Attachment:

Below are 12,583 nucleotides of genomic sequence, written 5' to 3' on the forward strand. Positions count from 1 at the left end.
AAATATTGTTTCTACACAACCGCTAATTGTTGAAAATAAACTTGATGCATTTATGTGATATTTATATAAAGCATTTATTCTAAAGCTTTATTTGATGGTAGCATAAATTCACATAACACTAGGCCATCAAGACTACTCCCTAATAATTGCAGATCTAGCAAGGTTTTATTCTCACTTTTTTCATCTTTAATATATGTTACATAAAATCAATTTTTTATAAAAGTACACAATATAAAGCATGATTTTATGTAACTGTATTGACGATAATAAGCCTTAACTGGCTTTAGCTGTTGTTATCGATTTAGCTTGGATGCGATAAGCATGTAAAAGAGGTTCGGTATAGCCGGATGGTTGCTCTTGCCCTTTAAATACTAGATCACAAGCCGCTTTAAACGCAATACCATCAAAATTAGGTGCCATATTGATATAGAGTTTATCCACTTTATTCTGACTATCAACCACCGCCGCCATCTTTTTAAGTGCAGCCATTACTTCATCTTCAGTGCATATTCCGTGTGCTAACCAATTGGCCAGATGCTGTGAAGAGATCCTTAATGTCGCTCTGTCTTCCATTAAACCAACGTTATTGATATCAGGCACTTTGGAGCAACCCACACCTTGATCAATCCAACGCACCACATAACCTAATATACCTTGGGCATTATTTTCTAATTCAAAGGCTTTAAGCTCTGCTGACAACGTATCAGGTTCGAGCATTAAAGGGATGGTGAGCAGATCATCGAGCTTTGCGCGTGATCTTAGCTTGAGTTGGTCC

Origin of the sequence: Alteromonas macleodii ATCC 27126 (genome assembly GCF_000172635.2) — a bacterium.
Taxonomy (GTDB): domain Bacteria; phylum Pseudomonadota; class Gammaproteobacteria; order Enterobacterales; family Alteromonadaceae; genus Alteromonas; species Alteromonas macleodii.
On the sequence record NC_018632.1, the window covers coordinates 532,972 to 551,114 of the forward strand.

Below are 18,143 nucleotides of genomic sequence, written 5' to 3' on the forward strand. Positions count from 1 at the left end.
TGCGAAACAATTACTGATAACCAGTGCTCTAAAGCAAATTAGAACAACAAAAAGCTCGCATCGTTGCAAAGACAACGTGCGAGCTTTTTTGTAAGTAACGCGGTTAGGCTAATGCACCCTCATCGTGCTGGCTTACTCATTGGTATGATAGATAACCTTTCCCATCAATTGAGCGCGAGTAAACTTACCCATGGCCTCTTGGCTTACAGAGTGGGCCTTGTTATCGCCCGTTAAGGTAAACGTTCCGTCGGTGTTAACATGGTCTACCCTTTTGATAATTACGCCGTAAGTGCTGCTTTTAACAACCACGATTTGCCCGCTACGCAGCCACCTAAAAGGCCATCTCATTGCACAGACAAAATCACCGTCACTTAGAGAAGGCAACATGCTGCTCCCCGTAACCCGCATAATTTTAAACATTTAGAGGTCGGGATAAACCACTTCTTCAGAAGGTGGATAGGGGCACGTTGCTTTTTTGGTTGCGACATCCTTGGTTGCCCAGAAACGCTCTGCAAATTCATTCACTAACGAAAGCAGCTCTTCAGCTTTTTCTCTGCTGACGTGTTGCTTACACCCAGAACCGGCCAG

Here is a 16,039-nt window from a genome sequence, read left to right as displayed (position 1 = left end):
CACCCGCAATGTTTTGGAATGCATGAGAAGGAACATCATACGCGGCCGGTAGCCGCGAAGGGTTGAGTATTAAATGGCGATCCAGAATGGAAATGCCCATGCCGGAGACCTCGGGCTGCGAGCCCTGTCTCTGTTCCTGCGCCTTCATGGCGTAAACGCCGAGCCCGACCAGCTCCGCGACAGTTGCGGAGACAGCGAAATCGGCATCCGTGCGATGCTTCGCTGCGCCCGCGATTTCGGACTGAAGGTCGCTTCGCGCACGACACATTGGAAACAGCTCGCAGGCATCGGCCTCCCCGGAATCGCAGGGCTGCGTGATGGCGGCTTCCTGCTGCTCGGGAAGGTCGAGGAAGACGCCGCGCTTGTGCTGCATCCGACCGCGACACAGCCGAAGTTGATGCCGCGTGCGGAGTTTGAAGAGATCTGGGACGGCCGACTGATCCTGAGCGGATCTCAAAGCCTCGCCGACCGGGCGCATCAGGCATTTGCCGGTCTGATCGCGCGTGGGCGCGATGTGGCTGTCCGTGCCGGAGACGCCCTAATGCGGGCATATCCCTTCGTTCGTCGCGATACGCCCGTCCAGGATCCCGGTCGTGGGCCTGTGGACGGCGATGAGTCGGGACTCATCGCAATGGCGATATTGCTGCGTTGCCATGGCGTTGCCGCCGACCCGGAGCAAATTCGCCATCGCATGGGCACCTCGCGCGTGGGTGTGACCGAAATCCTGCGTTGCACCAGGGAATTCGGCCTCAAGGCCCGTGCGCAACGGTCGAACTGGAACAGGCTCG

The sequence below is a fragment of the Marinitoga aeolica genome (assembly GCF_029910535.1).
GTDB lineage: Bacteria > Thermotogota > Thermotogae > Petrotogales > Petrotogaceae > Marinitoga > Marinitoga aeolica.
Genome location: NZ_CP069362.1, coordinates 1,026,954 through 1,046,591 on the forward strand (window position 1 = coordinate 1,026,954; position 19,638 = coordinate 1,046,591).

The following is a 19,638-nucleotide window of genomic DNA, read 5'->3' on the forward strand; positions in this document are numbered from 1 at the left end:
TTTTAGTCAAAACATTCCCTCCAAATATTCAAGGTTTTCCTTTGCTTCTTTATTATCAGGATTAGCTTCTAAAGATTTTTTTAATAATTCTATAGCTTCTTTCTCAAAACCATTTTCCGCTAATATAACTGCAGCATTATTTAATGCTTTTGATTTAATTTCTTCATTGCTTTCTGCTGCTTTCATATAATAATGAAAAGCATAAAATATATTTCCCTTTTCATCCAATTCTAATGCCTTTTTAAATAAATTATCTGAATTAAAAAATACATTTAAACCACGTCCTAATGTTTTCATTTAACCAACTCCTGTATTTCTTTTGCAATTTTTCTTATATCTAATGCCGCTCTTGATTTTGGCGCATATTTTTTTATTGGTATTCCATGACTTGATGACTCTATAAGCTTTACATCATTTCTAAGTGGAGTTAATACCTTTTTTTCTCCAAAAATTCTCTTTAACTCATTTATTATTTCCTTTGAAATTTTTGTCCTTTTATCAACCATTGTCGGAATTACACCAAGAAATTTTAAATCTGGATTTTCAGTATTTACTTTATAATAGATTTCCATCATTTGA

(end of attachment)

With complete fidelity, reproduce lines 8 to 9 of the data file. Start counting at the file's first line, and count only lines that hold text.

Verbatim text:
Here is a 16,039-nt window from a genome sequence, read left to right as displayed (position 1 = left end):
CACCCGCAATGTTTTGGAATGCATGAGAAGGAACATCATACGCGGCCGGTAGCCGCGAAGGGTTGAGTATTAAATGGCGATCCAGAATGGAAATGCCCATGCCGGAGACCTCGGGCTGCGAGCCCTGTCTCTGTTCCTGCGCCTTCATGGCGTAAACGCCGAGCCCGACCAGCTCCGCGACAGTTGCGGAGACAGCGAAATCGGCATCCGTGCGATGCTTCGCTGCGCCCGCGATTTCGGACTGAAGGTCGCTTCGCGCACGACACATTGGAAACAGCTCGCAGGCATCGGCCTCCCCGGAATCGCAGGGCTGCGTGATGGCGGCTTCCTGCTGCTCGGGAAGGTCGAGGAAGACGCCGCGCTTGTGCTGCATCCGACCGCGACACAGCCGAAGTTGATGCCGCGTGCGGAGTTTGAAGAGATCTGGGACGGCCGACTGATCCTGAGCGGATCTCAAAGCCTCGCCGACCGGGCGCATCAGGCATTTGCCGGTCTGATCGCGCGTGGGCGCGATGTGGCTGTCCGTGCCGGAGACGCCCTAATGCGGGCATATCCCTTCGTTCGTCGCGATACGCCCGTCCAGGATCCCGGTCGTGGGCCTGTGGACGGCGATGAGTCGGGACTCATCGCAATGGCGATATTGCTGCGTTGCCATGGCGTTGCCGCCGACCCGGAGCAAATTCGCCATCGCATGGGCACCTCGCGCGTGGGTGTGACCGAAATCCTGCGTTGCACCAGGGAATTCGGCCTCAAGGCCCGTGCGCAACGGTCGAACTGGAACAGGCTCG